Fathers’ psychiatric diagnosis increases risk of preterm birth – study

Science and Health

The psychiatric history of fathers, as well as mothers’, is linked with preterm birth, according to a study just published by Swedish researchers in the open-access journal PLOS Medicine. They showed for the first time that the risk of birth before the end of 40 weeks is higher in infants whose fathers or mothers have psychiatric diagnoses, compared with those who do not, and when both parents have diagnoses, the risk is even higher. 

Preterm birth is associated with negative health consequences for newborns, but less is known about the risk in the offspring of fathers with psychiatric diagnoses and for couples where both parents had psychiatric diagnoses. 

Weiyao Yin and colleagues from the Karolinska Institute analyzed data on all live births to Nordic parents in Sweden between 1997 and 2016. Nordic parenting is a research-based method based on the idea that the relationship with our children is the most important thing – that combined with free play, taking time away from the daily rush to be together with people you care about and relax and spending time outdoors – and holds the key to raising healthier, resilient, and confident children. They obtained psychiatric diagnoses from the National Patient Register and data on gestational age from the Medical Birth Register.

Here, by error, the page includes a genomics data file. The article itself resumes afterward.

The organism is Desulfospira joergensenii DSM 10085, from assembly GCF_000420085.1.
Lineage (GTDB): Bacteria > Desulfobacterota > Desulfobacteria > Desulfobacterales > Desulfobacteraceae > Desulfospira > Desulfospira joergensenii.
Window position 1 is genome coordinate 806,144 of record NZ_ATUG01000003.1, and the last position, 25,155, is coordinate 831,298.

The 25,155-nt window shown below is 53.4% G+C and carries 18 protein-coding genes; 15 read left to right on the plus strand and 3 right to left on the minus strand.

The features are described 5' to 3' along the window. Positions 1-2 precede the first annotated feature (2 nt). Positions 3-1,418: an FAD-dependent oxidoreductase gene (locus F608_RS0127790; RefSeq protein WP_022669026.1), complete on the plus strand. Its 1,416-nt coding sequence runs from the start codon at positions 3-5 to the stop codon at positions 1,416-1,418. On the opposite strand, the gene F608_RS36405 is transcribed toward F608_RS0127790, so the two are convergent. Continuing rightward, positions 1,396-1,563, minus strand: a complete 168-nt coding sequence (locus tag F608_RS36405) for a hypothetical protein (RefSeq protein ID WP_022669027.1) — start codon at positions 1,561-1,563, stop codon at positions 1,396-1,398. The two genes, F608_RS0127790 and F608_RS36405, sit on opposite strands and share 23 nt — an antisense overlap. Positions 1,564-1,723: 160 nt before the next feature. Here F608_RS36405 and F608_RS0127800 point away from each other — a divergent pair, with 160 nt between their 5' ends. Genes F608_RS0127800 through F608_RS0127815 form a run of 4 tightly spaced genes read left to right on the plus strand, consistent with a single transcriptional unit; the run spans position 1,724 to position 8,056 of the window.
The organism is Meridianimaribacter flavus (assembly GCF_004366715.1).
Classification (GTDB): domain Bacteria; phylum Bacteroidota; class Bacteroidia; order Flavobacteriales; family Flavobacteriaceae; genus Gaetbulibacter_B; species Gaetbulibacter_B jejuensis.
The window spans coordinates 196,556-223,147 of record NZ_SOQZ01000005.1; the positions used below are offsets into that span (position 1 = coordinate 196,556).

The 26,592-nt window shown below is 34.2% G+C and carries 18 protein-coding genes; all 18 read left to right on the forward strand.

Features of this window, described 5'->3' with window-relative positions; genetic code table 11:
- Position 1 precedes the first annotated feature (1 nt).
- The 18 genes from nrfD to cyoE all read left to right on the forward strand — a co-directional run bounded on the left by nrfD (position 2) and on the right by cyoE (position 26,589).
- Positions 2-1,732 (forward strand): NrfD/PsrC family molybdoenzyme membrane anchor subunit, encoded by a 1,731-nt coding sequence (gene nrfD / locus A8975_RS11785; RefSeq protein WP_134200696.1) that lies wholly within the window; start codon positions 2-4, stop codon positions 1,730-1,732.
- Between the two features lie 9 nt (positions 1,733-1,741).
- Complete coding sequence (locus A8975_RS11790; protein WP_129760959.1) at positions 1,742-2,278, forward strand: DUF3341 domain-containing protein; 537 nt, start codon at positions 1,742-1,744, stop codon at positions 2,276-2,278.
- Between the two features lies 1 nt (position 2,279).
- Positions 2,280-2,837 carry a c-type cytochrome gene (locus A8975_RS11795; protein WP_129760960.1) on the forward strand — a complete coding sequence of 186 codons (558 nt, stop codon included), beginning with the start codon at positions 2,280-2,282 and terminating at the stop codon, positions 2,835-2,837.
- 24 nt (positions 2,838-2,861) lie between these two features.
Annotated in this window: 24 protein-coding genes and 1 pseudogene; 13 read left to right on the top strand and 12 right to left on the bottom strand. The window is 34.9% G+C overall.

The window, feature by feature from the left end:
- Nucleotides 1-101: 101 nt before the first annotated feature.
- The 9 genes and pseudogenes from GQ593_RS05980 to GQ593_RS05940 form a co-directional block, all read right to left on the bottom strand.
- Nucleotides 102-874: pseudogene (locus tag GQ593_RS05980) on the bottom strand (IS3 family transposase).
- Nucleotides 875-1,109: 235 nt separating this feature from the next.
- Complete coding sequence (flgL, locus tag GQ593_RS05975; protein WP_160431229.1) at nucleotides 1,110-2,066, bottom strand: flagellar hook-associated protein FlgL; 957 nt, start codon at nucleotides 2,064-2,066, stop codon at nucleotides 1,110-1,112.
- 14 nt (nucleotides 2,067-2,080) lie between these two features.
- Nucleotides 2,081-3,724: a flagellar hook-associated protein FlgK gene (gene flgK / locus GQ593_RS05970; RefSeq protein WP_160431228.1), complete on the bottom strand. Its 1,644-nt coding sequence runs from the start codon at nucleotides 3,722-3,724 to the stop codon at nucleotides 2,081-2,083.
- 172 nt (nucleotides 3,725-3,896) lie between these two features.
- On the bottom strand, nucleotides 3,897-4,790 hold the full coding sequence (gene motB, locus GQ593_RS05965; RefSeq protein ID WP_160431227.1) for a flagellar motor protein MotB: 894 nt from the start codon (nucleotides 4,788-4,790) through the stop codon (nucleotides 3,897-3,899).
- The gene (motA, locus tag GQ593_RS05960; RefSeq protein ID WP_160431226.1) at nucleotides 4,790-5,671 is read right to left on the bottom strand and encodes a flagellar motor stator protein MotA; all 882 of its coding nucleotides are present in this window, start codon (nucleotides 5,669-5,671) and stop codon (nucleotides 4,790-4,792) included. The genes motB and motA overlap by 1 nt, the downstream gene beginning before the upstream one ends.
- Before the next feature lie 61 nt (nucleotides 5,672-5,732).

What was their study?

Their study was published under the title “Paternal and maternal psychiatric history and risk of preterm and early term birth: A nationwide study using Swedish registers.”

Pregnant woman (Illustrative) (credit: PIXABAY)

There were 1.5 million births in the cohort, of which 15% were born to parents with a mental health diagnosis. The team observed a trend toward earlier gestational age in the offspring of parents with psychiatric disorders. For parents without a diagnosis, 5.8% of babies were born preterm.

A paternal diagnosis increased the risk to 6.3% of births and a maternal diagnosis increased the risk to 7.3% of births, but when both parents had a diagnosis, the risk of preterm birth was greatest, affecting 8.3% of births. The researchers also found that the risk was further increased for parents – mothers as well as fathers – with several co-existing psychiatric disorders.

Future studies should examine whether additional social support and prenatal care for families with a positive psychiatric history could have an impact on gestational age, the authors recommended.